St. Louis’ remarkable stories from the Holocaust: Rachel Benrubi

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ST. LOUIS KAPLAN FELDMAN HOLOCAUST MUSEUM, SPECIAL TO THE JEWISH LIGHT

Since 1979, Vida “Sister” Goldman Prince has been Chairman of the Oral Histories Project, at the St. Louis Kaplan Feldman Holocaust Museum. The project is dedicated to recording and preserving audio interviews of not only Holocaust Survivors, but also liberators of Nazi concentration camps and other non-Jewish witnesses living in Europe during World War II.

The museum was one of the first to begin gathering oral history projects so  these voices and photographs will be displayed and future generations will continue to be witnesses to this catastrophic period of world history.

In partnership with the Jewish Light, The St. Louis Kaplan Feldman Holocaust Museum is allowing us to republish a portion of these Oral Histories project as a celebration of life and a crucial part of honoring and remembering the past. Please follow the provided links to additional recordings.

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A Brief Bio

Mrs. Rachel Benrubi was born as Elenista Maka, part of a Christian Greek Orthodox family in Naoussa, in the province of Macedonia in Greece. When she was 15 in 1940, Nazi German soldiers were occupying Greece, and threatened the nation’s ancient Jewish community with deportation and death, a fate that more than 60,000 Greek Jews would suffer. A Greek police officer knocked on the door of her family’s home. With him were a young Jewish widow and her 15-year-old son. The policeman told Mrs. Benrubi’s father, “Give them a room and don’t ask them anything.” The young widow and her son were hidden in the family’s attic, despite the risk of death to the father, who worked as a security guard at a large textile factory.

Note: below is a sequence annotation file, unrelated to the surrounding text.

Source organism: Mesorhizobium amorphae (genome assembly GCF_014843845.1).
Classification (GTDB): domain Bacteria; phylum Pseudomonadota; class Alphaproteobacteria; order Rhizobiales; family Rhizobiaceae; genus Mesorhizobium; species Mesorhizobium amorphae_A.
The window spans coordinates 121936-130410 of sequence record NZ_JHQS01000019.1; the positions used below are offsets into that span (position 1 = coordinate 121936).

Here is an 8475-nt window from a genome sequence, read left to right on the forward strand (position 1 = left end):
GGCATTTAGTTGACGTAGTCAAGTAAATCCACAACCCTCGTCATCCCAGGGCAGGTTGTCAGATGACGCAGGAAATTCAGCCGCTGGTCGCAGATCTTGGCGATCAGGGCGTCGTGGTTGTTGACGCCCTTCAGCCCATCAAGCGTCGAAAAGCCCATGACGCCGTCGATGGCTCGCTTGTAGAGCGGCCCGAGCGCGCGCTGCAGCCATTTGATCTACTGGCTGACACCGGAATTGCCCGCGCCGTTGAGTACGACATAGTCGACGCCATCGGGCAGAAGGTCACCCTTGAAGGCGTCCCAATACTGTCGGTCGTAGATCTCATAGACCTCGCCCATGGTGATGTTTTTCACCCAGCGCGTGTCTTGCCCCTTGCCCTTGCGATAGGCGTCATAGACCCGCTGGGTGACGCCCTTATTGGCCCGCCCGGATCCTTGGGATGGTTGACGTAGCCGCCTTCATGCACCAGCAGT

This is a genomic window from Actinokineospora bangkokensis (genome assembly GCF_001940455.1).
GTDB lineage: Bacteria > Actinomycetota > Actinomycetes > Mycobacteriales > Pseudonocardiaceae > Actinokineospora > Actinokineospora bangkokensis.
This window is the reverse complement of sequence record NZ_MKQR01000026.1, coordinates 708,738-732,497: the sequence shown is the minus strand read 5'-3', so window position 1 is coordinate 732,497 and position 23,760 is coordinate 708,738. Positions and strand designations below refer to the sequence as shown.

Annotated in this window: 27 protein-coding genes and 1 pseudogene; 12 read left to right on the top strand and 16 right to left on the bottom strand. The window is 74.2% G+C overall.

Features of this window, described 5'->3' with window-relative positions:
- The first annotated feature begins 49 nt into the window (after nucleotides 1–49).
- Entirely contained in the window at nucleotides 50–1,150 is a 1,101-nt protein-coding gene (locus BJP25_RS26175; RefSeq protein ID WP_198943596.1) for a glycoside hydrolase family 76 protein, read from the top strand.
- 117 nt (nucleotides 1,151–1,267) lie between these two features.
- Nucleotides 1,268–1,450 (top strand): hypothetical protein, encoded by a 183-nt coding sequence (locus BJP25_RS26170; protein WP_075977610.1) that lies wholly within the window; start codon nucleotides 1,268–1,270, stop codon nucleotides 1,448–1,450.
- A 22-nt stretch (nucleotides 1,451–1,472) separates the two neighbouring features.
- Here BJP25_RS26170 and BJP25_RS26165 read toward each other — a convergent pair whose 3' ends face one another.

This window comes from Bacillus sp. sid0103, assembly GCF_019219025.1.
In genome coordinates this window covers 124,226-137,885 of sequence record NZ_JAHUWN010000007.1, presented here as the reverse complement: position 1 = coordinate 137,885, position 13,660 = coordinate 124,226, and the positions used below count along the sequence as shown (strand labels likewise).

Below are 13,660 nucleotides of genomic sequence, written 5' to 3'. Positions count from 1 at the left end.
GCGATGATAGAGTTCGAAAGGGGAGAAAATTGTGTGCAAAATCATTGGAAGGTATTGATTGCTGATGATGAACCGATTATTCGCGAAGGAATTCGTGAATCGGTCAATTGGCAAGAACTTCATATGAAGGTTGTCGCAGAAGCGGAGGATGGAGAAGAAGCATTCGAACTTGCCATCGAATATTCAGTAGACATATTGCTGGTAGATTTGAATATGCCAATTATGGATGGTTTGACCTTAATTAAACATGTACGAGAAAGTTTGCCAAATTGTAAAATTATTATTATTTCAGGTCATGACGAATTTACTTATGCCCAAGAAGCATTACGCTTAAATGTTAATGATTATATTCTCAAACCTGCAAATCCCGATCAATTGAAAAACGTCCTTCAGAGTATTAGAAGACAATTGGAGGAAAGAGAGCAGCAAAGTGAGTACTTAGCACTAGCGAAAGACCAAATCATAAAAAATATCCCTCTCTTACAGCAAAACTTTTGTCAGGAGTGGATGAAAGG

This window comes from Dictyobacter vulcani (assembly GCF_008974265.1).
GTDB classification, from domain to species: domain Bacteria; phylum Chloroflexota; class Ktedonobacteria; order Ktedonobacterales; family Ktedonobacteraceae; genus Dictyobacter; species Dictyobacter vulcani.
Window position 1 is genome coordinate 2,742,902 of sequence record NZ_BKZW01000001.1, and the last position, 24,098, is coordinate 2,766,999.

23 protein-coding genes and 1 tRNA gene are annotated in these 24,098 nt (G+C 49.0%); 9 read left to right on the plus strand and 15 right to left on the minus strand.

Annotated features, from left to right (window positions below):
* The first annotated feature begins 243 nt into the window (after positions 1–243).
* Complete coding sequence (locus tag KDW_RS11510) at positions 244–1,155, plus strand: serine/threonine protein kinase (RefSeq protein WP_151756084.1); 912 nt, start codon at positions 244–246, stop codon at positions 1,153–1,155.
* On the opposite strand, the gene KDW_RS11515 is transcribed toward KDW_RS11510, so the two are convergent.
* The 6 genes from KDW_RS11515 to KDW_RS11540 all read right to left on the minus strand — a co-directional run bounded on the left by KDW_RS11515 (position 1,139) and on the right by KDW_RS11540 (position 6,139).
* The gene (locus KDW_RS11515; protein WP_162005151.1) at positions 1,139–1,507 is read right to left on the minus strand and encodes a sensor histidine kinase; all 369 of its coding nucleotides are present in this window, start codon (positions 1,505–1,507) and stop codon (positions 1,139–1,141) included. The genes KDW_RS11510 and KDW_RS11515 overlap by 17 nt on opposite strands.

The father encouraged the widow to contact other family members who might be in need of protection. The widow’s husband had already been killed by the Nazis. The widow’s father-and mother-in-law and their younger children soon came to the home and were protected throughout the Holocaust.

After the war, Elenista Maka met and fell in love with Ruben Benrubi, a cousin of one of the Jews the family had hidden. She married that man, changed her first name to Rachel and converted to Judaism. The couple came to the United States in 1951, settling in Indianapolis. Later, after her husband died in 2000, Rachel Benrubi moved to St. Louis, where her son, Asher Benrubi, better known as the radio personality Smash, and her daughter, Rena Benrubi Abrams, former longtime marketing director at Plaza Frontenac, resided. Another of her daughters, Esther Gurman, resides in Denver.

On Sunday, April 19, 2009, at the annual Yom HaShoah Day of Remembrance, hosted that year at Shaare Zedek Synagogue, Rachel Benrubi, accompanied by her son Asher and daughter Rena, was honored as one of the “Righteous of the Nations” for her role as a member of the family who hid Jews from the Nazis in Greece at great personal risk. Rachel Benrubi “never set out to be a hero with an unforgettable love story. Instead, she saw herself as a loyal daughter, the third eldest of nine siblings born to a Christian Greek Orthodox family in northern Greece.”

Rachel Benrubi died July 27, 2011, at age 86.

Listen to Tape 1 / Side 1 of Rachel’s Oral History

Holocaust StoriesDiscover more stories

To view the full St. Louis Kaplan Feldman Holocaust Museum Oral Histories archive, click here.